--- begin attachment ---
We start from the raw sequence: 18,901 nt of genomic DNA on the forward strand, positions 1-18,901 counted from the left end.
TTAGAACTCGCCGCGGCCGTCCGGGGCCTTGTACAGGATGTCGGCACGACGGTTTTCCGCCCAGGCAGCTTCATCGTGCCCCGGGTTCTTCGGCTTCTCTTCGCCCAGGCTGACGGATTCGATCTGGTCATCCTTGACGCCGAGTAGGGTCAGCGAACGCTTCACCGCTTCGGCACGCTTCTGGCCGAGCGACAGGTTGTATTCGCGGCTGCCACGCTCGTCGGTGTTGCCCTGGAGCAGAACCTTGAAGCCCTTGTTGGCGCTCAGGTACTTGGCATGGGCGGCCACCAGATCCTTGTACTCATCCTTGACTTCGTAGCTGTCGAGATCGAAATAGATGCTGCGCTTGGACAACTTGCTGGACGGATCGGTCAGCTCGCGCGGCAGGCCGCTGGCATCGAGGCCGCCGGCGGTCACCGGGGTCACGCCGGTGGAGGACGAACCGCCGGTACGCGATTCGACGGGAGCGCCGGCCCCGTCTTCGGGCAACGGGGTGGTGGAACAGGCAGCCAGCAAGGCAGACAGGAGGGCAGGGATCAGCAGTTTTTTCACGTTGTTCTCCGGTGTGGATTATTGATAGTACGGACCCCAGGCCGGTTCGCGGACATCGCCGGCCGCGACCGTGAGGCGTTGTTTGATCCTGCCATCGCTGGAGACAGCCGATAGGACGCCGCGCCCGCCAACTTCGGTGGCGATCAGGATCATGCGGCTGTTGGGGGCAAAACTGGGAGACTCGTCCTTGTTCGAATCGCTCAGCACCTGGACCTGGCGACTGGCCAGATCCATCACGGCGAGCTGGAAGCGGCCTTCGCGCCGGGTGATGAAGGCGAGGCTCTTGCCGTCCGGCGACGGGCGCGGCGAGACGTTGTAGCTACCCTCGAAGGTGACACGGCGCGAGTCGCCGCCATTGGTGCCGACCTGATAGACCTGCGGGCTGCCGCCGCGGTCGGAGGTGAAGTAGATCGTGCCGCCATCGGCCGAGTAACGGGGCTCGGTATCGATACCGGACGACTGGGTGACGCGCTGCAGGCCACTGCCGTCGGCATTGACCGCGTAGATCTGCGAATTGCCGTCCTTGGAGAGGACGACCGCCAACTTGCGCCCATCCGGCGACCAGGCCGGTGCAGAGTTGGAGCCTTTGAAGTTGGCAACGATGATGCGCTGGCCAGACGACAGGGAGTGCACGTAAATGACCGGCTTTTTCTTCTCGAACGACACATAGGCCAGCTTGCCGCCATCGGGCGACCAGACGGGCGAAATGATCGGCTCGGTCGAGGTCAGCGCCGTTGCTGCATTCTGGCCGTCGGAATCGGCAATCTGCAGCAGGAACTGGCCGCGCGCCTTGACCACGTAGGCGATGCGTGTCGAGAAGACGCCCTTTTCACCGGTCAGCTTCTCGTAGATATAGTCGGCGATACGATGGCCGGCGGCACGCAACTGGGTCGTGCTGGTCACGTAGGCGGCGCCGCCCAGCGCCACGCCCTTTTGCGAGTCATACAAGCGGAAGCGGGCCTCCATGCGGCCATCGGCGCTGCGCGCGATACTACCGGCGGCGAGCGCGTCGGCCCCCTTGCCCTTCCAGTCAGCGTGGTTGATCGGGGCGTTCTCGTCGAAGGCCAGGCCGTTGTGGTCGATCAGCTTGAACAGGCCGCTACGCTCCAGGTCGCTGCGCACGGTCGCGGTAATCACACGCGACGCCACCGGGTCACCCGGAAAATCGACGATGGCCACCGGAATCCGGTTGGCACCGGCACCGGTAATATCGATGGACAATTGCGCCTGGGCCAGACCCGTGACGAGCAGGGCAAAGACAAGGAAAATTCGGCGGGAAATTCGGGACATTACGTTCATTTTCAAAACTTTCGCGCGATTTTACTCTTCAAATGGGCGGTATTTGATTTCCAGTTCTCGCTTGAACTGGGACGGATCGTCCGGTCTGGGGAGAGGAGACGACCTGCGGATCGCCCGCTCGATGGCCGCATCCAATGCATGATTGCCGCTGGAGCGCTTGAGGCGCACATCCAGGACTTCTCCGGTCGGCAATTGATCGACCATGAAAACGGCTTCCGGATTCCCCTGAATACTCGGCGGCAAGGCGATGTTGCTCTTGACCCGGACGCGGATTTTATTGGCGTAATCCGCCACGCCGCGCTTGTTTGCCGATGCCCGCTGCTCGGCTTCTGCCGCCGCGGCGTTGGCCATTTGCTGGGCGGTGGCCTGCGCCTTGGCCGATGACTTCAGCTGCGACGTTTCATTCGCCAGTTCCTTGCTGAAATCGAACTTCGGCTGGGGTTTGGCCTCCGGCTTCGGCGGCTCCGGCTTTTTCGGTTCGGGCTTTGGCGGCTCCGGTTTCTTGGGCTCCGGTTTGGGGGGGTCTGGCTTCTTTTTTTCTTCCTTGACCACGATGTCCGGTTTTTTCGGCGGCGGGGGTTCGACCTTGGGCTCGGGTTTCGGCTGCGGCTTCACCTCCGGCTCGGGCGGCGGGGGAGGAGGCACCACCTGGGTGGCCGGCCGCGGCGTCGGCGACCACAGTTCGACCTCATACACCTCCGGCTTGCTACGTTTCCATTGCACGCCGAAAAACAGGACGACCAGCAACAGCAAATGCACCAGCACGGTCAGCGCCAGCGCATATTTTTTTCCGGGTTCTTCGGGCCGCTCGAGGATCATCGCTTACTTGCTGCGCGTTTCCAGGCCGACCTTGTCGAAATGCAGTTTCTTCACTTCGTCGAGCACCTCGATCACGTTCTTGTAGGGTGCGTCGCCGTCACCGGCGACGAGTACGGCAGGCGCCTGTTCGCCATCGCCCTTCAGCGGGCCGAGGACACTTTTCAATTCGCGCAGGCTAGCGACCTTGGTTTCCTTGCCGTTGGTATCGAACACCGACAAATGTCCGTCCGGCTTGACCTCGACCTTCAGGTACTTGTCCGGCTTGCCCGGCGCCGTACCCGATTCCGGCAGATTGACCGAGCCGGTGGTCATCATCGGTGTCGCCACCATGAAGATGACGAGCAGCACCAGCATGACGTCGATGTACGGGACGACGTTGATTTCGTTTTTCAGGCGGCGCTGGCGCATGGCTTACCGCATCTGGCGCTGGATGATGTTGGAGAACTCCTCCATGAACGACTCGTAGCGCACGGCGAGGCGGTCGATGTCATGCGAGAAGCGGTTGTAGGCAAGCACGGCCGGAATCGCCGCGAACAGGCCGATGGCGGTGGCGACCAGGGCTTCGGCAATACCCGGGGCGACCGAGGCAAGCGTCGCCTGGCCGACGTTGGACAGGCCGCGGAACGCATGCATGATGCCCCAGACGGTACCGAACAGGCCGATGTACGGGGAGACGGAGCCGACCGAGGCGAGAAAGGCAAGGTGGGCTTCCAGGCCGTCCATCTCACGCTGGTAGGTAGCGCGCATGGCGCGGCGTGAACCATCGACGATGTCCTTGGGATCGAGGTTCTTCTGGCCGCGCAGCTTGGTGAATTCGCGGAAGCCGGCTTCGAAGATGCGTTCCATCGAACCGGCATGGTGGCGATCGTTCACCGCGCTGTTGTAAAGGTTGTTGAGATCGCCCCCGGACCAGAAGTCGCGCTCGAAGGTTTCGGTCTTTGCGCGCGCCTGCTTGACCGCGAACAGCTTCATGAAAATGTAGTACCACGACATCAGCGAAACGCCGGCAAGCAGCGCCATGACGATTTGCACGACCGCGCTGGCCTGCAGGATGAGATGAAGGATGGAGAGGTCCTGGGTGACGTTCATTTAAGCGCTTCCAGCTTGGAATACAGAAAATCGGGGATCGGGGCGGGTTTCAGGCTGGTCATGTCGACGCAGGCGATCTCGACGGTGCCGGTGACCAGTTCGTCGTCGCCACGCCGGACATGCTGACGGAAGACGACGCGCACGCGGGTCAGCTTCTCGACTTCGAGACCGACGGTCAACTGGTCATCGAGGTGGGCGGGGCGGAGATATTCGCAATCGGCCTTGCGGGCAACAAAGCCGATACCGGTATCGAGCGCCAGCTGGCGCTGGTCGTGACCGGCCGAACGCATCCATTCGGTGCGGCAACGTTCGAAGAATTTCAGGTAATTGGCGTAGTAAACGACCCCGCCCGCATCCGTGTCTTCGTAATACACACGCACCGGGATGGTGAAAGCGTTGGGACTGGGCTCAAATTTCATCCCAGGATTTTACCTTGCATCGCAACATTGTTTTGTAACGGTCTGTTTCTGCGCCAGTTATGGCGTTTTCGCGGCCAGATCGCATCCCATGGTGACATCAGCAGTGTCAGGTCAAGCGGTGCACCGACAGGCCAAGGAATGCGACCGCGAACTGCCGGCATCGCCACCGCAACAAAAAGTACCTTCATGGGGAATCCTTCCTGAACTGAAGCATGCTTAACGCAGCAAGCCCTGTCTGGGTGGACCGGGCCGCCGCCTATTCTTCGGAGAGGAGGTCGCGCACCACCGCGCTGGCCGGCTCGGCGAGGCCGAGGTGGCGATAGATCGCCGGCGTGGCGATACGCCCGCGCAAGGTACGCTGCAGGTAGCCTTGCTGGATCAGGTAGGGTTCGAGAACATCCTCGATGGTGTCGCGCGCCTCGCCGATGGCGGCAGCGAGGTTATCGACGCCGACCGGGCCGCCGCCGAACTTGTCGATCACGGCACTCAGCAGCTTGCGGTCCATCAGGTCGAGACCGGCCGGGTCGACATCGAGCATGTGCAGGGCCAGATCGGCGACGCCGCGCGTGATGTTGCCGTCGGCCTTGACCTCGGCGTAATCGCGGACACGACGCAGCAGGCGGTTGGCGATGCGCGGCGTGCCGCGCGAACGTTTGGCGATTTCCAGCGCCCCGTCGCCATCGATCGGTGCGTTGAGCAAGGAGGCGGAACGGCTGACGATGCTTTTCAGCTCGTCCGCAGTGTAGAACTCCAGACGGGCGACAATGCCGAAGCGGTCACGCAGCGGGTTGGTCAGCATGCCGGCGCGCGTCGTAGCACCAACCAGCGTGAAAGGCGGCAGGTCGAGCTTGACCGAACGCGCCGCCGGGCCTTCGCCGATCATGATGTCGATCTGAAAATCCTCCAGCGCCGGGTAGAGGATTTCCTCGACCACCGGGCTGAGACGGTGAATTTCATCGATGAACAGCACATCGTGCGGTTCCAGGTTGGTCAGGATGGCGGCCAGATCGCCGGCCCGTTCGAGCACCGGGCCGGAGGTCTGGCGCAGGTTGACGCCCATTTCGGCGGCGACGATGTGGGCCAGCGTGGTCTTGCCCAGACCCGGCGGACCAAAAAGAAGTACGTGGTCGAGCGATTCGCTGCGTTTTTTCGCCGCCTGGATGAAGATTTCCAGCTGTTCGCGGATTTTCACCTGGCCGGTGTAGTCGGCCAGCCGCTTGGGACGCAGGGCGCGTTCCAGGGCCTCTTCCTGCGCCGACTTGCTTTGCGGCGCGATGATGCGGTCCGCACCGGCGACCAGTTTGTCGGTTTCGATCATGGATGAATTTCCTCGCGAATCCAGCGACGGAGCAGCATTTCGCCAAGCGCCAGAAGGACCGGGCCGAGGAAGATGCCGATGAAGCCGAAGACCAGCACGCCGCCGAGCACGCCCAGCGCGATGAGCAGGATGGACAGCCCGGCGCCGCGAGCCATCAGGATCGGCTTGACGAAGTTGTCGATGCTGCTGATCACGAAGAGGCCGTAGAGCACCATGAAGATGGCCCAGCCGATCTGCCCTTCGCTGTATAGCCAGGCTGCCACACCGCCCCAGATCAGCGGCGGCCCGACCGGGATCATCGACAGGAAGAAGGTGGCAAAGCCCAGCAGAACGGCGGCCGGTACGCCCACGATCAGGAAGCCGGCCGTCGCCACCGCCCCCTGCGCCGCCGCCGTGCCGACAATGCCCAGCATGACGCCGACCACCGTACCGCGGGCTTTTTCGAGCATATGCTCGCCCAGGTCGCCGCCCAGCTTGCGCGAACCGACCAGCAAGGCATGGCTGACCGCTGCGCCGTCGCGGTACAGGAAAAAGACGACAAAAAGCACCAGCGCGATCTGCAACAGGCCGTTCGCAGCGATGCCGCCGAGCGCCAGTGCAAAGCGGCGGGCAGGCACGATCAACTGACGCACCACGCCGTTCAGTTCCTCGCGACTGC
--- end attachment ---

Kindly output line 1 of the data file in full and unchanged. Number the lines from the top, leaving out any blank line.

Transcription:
We start from the raw sequence: 18,901 nt of genomic DNA on the forward strand, positions 1-18,901 counted from the left end.